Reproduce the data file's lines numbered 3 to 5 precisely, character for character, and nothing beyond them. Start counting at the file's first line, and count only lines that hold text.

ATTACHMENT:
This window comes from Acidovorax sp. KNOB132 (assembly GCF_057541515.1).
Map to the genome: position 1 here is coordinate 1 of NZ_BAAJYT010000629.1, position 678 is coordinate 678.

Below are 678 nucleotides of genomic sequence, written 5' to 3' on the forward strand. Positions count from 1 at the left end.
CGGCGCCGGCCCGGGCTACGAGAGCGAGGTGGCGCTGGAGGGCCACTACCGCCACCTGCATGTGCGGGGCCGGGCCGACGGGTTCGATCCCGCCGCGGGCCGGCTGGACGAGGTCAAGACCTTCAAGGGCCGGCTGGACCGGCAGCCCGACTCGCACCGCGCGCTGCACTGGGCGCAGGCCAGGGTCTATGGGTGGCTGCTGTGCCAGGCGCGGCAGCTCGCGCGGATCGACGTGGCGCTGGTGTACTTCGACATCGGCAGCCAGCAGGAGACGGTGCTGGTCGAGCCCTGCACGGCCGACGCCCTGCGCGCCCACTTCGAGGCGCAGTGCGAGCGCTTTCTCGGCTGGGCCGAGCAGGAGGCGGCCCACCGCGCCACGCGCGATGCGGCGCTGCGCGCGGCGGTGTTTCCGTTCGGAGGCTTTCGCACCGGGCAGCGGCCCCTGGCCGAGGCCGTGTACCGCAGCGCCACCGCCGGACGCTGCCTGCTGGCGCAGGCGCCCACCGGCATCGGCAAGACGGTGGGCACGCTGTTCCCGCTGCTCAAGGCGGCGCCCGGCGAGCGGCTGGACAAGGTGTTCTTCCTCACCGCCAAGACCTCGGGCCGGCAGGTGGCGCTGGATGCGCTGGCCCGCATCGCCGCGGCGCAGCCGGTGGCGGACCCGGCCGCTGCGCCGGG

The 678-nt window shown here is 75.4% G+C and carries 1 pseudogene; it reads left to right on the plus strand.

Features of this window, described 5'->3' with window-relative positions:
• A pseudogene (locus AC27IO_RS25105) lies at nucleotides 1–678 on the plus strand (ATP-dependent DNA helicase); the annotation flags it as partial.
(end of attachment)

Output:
Below are 678 nucleotides of genomic sequence, written 5' to 3' on the forward strand. Positions count from 1 at the left end.
CGGCGCCGGCCCGGGCTACGAGAGCGAGGTGGCGCTGGAGGGCCACTACCGCCACCTGCATGTGCGGGGCCGGGCCGACGGGTTCGATCCCGCCGCGGGCCGGCTGGACGAGGTCAAGACCTTCAAGGGCCGGCTGGACCGGCAGCCCGACTCGCACCGCGCGCTGCACTGGGCGCAGGCCAGGGTCTATGGGTGGCTGCTGTGCCAGGCGCGGCAGCTCGCGCGGATCGACGTGGCGCTGGTGTACTTCGACATCGGCAGCCAGCAGGAGACGGTGCTGGTCGAGCCCTGCACGGCCGACGCCCTGCGCGCCCACTTCGAGGCGCAGTGCGAGCGCTTTCTCGGCTGGGCCGAGCAGGAGGCGGCCCACCGCGCCACGCGCGATGCGGCGCTGCGCGCGGCGGTGTTTCCGTTCGGAGGCTTTCGCACCGGGCAGCGGCCCCTGGCCGAGGCCGTGTACCGCAGCGCCACCGCCGGACGCTGCCTGCTGGCGCAGGCGCCCACCGGCATCGGCAAGACGGTGGGCACGCTGTTCCCGCTGCTCAAGGCGGCGCCCGGCGAGCGGCTGGACAAGGTGTTCTTCCTCACCGCCAAGACCTCGGGCCGGCAGGTGGCGCTGGATGCGCTGGCCCGCATCGCCGCGGCGCAGCCGGTGGCGGACCCGGCCGCTGCGCCGGG

The 678-nt window shown here is 75.4% G+C and carries 1 pseudogene; it reads left to right on the plus strand.